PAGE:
Mercury, August 4, 1863 [OAF]
Morris Island, July 24
Messrs. Editors: —
Since my letter of the 20th last, our forces have been busily engaged, preparing for the grand sortie on Wagner and Sumter. When everything is complete, you may expect to hear of decisive results. It is very probable that Fort Wagner would have been in our possession now, had the rebels not sent a flag-of-truce boat out on the 22d inst. to exchange prisoners. The monitors, gunboats and batteries were blazing away on her (Wagner) that forenoon, and from the look of things, it seemed as though they were in a pretty tight place. I do not think, with the vast preparations now being made, that Wagner can hold out 48 hours if our side push matters a little when they do begin. Ere this meets the eyes of the readers of the Mercury, the Union troops may garrison both forts, Wagner and Sumter; but the people at home must not expect Charleston to be taken in two minutes, for even if Forts Wagner and Sumter are soon reduced, there is still a few miles between Sumter and the city, backed by heavy batteries on each shore. Winning victories by theory, in easy chairs at home, and fighting to win them on the field, are different things.
We have since learned by the flag-of-truce boat that Colonel Shaw is dead—he was buried in a trench with 45 of his men! not even the commonest respect paid to his rank. Such conduct is in striking contrast to the respect paid a rebel Major, who was killed on James Island. The Commander of the 54th regiment had the deceased rebel officer buried with all the honors of war granted by the regulations; and they have returned the compliment by tossing him into a ditch. We hope the London Times will make note of that fact. They did not say how many of our men they had buried, beyond the 45 with the Colonel, nor how many of them they have as prisoners; they merely said they would not exchange them then, but should hold them for future consideration. So we can give no definite news of those who are killed or prisoners. We have never been allowed to approach near enough to hold any parley with them since the night of the assault. It seems though, from the proceedings since the truce, that there might have been some “kid glove handling” of the negro volunteer question, as the two boats were side by side nearly three hours; though I may be wrong in my surmises. But since that day our regiment has not been out on picket duty, either as outposts or reserves; and this may be prompted by a desire of those in charge not to place a regiment of black men in an exposed position under such peculiar circumstances, until they know definitely what is to be the fate of those in the hands of the rebels. If such be the case I think it is for the best. The regiment is hardly fit for service in the field at present for want of officers. Capts. Russell and Simpkins have never been heard of since the memorable night of the 18th. All the other company commanders are so severely wounded that it is feared some of them will never be able to resume the field again, and it is to be hoped that the steps for reorganizing the regiment will be speedily taken. It is due to what few officers we have left with us, to reward them with a step higher up the ladder. Col. Littlefield, of the 3d S.C. Regiment, has temporary charge of the 54th. I did intend to give you an account of our evacuation of James Island; but as we may have occasion to “play it over again,” for strategic reasons, I’ll keep dark on it.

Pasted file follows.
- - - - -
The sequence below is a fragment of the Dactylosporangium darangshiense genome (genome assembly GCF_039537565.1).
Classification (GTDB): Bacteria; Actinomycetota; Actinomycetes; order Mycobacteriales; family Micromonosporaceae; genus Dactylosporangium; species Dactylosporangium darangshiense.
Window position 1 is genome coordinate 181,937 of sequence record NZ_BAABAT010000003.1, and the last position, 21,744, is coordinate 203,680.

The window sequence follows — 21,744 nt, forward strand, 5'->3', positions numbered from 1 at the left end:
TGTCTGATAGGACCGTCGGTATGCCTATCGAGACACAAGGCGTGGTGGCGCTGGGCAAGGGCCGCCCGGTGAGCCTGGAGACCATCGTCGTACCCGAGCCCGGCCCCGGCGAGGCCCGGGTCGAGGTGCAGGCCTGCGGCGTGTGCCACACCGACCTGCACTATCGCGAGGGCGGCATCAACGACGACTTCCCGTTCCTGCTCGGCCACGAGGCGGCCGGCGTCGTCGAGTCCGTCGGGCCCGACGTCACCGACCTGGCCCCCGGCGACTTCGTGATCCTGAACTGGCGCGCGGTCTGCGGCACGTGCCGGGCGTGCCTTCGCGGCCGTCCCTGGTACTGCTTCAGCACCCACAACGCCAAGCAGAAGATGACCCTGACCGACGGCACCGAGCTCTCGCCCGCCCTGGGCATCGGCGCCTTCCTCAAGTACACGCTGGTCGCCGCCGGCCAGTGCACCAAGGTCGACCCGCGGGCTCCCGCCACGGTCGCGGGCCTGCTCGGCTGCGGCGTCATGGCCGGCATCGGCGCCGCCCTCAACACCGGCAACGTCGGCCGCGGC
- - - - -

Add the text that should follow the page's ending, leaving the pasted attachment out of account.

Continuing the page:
In my last letter I put down Abram P. Torrance as killed. I have subsequently learned that he is wounded, and is in the hospital at Beaufort. The rest of the list is, I think, correct. The total number of men now killed, wounded and missing, is 357. It is estimated that about 70 of the wounded will be again fit for service.
J. H. G.
P.S. — Two more monitors arrived this afternoon, ready to take a part in the combat. The men of the regiment are raising a sum to send the body of the Colonel home, as soon as Fort Wagner is reduced. They all declare that they will dig for his body till they find it. They are determined this disgrace shall be counteracted by something noble.
July 24, 1863
Gooding’s 21st letter to the Mercury describes the aftermath of the assault:
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